Riva Florida runabouts and Riva Super Florida runabout boats

riding bow high for the best control

Riva built this luxury runabout in Lake Como, Italy in wood and plywood from 1953 to 1968. The factory records indicate that 711 runabouts were made over this time frame.

A Super Florida Riva is a longer hull with 2” more beam than a Florida Riva model.  The hull was made bigger along with the new name to perform and ride better with a more powerful V-8 engine that became available as time progressed from the 1953 beginning of boat production.

These runabout boats all had a deeper forefoot than the typical Chris Craft of that time, while at the transom, the bottom was all but flat, as was the Chris Craft runabout.

This gives a better riding across the water experience at low speeds but these Riva need to get that sharp vee in the bow area out of the part of the hull that is in contact with the water as any speed increases. Why? What steers a boat should be the rudder. If a wave or wake at an angle catches the vee up front, that area can become a larger “rudder” than the boat’s metal rudder and the runabout will “bow steer” and the helmsman can not correct or over-come this redirection by the smaller area metal rudder that is attached to the steering wheel.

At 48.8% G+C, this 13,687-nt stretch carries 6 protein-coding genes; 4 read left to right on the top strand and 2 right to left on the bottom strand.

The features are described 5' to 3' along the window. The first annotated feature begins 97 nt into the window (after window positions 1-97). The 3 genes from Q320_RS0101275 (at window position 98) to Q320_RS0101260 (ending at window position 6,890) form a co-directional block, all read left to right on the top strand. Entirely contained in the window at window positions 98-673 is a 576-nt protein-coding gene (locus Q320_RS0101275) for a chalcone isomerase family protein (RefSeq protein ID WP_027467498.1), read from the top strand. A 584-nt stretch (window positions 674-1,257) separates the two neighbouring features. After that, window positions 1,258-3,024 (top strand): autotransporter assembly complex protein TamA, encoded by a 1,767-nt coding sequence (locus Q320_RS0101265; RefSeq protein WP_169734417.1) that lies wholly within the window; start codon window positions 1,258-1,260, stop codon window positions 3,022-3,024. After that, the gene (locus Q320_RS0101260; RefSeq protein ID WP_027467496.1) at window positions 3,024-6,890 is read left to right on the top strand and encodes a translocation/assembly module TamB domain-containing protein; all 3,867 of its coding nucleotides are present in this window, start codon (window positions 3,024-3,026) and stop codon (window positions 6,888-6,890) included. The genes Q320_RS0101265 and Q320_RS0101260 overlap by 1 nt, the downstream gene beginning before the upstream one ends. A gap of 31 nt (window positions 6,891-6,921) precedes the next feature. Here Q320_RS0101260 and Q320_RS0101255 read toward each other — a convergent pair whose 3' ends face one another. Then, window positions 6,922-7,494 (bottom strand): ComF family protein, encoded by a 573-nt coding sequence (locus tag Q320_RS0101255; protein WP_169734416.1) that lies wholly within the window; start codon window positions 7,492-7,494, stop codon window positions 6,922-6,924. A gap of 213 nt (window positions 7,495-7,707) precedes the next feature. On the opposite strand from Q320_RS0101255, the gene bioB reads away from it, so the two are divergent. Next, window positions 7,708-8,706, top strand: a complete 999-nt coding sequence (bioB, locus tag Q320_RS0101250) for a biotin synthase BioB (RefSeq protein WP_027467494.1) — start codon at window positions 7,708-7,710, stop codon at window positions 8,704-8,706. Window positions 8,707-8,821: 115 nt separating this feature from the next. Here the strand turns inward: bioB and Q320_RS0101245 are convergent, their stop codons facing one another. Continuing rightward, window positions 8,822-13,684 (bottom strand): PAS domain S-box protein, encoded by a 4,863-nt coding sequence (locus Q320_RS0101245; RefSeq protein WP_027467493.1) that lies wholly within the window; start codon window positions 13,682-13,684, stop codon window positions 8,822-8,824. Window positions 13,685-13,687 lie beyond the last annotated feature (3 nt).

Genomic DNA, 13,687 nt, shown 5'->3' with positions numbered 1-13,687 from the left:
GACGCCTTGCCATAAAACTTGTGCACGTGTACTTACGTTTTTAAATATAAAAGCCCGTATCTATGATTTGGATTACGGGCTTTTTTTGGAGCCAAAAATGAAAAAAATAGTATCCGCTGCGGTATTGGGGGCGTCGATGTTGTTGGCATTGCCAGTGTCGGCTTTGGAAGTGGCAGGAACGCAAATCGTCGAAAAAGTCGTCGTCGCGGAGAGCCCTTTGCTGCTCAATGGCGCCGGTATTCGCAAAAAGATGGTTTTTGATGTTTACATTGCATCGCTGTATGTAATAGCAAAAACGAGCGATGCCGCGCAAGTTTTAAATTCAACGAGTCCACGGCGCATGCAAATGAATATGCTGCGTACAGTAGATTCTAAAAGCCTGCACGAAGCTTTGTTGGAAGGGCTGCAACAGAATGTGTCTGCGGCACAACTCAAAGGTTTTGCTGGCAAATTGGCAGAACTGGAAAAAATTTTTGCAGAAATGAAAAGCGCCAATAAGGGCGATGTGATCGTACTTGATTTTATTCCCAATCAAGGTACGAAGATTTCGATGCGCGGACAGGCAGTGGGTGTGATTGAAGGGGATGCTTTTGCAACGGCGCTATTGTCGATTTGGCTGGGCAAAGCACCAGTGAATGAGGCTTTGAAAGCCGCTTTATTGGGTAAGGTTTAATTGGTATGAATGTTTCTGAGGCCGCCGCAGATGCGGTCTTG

This vee forward is deeper than a Chris Craft

almost flat bottom at the stern

How to do prevent this action? Simple, balance and power the runabout such that the vee splits the waves and wakes at low speeds and weight balance, adjust the shaft down angle, and power to make the boat ride bow proud, or bow high, at speed. Without a power trim in a fixed shaft inboard, these three items are very important.

What happens as power causes the speed to go up? One must change one or all of these three design goals to work at the new, higher speed.

Over-power a straight shaft inboard and the flat transom stern area give more lift to the transom area of the runabout. Lift the transom and the bow gets pushed down at the same time. The lift of one pushes down the angle of the other.

The down angle of the inboard’s shaft also provides lift to the back of the boat. More lift from the almost flat bottom stern and down angle of the shaft causes the runabout bow to want to submarine and bow steer.

The fix?

1)      Change one or all of the three things to work together at the new speed to make for a safe riding / handling boat again.

2)      Have power trim on the drive to allow the helmsman to adjust amount of lift at the stern area of the boat. That is why I/Os (sterndrives) have power trim and that feature makes them more complicated.

What does this all mean? The runabout was set-up to perform well for an expected top speed: put in a souped up engine and that set-up will not perform well at the new top speed.

A good side view of how the vee goes to flat as the hull bottom moves aft

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